For Immediate Release
Contact: John M. Miller, 718-5967668; mobile: 917-690-4391
May 17, 2003
East Timor Action Network Urges Gifts of Justice and Fairness on
Country’s First Birthday
With the approach of the first anniversary of East Timor's
independence, the East Timor Action Network (ETAN) today called on the
U.S. government to actively support an international tribunal for East
Timor. ETAN also urged the Australian government to honor the resource
rights of the new nation by promptly and fairly negotiating maritime
boundaries between the two countries. East Timor will celebrate one year
of independence on Tuesday, May 20.
"Genuine justice for decades of atrocities and the unquestioned
ability to develop its own natural resources would be two of the best
birthday gifts for the people of East Timor. These issues are at the heart
of international law and national sovereignty," said John M. Miller,
spokesperson for ETAN.
"Neither the courts in Indonesia nor those in East Timor are able
to try the quarter-century of war crimes and crimes against humanity.
Indonesia lacks the political will to hold high-ranking officials
accountable, while most suspects remain out of the East Timorese court's
reach," said Miller. “This lack of accountability for past
atrocities seriously hampers nation-building and is destabilizing both
East Timor and Indonesia.”
Indonesia's ad hoc human rights court on East Timor has been widely
criticized for falsely portraying the Indonesian military’s devastation
of East Timor as the result of civil war, among many other serious flaws.
The court has so far acquitted 11 of 14 Indonesian defendants. The
verdicts in the last two cases before the ad hoc court are expected
shortly. The joint UN/East Timor Serious Crimes Unit and Special Panel
court are unable to try the more than two-thirds of indicted suspects
currently residing in Indonesia, including former Indonesian Defense
Minister General Wiranto.
East Timorese Prime Minister Alkatiri recently told the Asia Times,
"Crimes against humanity must be judged ... and the international
community has primary responsibility... We cannot just ignore crimes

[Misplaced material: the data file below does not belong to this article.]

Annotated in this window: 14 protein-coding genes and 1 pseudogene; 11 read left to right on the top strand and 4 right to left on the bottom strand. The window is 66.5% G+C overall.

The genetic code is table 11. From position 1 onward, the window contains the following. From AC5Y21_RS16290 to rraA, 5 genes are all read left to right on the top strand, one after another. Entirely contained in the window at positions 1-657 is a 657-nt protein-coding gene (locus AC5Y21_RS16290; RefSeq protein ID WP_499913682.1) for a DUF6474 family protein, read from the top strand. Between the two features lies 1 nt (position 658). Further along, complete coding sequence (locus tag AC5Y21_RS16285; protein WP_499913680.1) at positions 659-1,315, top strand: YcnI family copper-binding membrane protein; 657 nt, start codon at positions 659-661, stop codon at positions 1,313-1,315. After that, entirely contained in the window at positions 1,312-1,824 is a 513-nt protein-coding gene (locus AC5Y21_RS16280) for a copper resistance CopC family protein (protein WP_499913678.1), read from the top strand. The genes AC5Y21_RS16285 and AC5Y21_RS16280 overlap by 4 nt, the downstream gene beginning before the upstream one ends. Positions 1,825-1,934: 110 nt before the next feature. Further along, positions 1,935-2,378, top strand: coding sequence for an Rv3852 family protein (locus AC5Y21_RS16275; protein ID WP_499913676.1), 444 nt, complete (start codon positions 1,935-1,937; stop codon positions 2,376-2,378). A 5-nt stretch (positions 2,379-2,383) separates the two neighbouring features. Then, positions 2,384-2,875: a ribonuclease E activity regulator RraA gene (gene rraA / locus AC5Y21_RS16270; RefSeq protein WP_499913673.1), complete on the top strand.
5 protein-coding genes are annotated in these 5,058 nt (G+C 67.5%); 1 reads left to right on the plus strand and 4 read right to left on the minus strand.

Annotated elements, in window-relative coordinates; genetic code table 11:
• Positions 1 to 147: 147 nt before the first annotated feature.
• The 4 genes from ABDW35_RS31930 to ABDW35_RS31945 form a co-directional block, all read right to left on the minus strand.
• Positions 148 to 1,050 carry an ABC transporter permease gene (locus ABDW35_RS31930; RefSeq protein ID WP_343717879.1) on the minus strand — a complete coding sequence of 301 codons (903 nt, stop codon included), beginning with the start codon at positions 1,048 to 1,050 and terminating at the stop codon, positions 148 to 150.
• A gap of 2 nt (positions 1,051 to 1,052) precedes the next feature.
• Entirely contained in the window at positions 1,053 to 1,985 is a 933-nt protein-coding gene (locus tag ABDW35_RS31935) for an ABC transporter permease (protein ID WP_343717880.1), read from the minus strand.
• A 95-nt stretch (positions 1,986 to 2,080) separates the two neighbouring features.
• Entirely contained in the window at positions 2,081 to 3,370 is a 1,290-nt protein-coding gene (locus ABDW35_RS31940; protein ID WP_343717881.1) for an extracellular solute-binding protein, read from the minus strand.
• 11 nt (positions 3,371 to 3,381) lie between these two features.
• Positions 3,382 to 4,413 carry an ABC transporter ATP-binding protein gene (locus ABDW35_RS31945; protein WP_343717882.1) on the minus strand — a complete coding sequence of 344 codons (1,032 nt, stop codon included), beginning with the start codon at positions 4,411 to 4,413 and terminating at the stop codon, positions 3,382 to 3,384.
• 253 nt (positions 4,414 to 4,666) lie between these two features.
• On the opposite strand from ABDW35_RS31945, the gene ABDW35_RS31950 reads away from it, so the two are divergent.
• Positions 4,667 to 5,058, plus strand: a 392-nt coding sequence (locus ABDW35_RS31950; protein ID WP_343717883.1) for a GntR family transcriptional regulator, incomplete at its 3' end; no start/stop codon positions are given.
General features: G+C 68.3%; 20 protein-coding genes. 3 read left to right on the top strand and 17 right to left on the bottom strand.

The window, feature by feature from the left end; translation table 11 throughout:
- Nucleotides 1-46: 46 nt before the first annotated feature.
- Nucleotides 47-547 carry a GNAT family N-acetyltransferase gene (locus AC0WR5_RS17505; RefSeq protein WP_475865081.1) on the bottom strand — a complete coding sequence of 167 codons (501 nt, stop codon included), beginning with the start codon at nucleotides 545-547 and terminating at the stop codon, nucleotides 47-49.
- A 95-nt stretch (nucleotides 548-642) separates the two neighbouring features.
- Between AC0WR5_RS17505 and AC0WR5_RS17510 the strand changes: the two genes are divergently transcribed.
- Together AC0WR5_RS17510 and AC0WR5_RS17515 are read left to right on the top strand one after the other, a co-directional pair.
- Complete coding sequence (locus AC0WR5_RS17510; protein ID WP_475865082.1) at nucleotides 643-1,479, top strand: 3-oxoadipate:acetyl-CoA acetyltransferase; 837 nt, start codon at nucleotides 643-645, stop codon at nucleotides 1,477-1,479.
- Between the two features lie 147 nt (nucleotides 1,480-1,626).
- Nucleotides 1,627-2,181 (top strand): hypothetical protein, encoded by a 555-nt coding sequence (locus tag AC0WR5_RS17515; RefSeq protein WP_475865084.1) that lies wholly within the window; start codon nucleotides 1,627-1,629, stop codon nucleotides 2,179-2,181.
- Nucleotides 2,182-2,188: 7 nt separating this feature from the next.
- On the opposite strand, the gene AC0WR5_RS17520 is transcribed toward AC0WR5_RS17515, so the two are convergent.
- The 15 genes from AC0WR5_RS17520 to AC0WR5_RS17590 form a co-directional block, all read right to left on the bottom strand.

against humanity, which are the gravest of crimes, yet take petty thieves
to court. It would be a travesty of justice."
“Oil revenues are desperately needed for schools, clinics and roads
in East Timor. Australia should give East Timor back its own resources on
the new nation’s first birthday,” said ETAN field organizer Diane
Farsetta. “If prevailing law were followed, most of the petroleum
resources under debate would fall within East Timorese waters.
International pressure is needed in order to prevent Australia from
strong-arming East Timor into receiving less than its fair share."
The new country is the poorest in Asia; unemployment is estimated at 70
percent and more than 40 percent of the population lives on less than 55
cents a day.
Negotiations surrounding East Timor's maritime boundaries with
Australia are vitally important to the new country's economic development.
Oil and natural gas deposits worth tens of billions of dollars lie between
the two countries, under the Timor Sea. In March 2002, Australia
unilaterally withdrew from the International Court of Justice and the
International Tribunal on the Law of the Sea, the mechanisms normally
employed to resolve such territorial disputes. Australia is currently
receiving revenues from disputed oil and gas fields under an interim
agreement; it is widely known East Timor signed the agreement under
ETAN also called attention to the U.S. role during the illegal
Indonesian military occupation of East Timor, which lasted from 1975 to
1999. "We urge President Bush to expeditiously release the U.S.
government documents requested by East Timor's Commission for Reception,
Truth and Reconciliation,” said Miller. "A full accounting of the
United States’ knowledge and actions during Indonesia's brutal
occupation is essential if future crimes are to be prevented. These
documents would be another great birthday gift for East Timor and would
also be a step towards U.S. accountability for the military and political
support it gave Indonesia during the occupation."
In a January 24, 2003 letter, the commission asked for U.S. documents
on significant events and egregious human rights abuses that took place
throughout Indonesia's occupation.
ETAN supports human dignity for the people of East Timor by advocating
for democracy, economic justice and human rights, including women's
rights. Since 1999, ETAN has joined with East Timorese civil society to
urge the UN Security Council and Secretary-General Kofi Annan to establish
an international tribunal. For additional information see ETAN's web site
see also ETAN's Justice
and Human Rights pages
see U.S. Rights Group
Demands that Australian Government Stop Bullying East Timor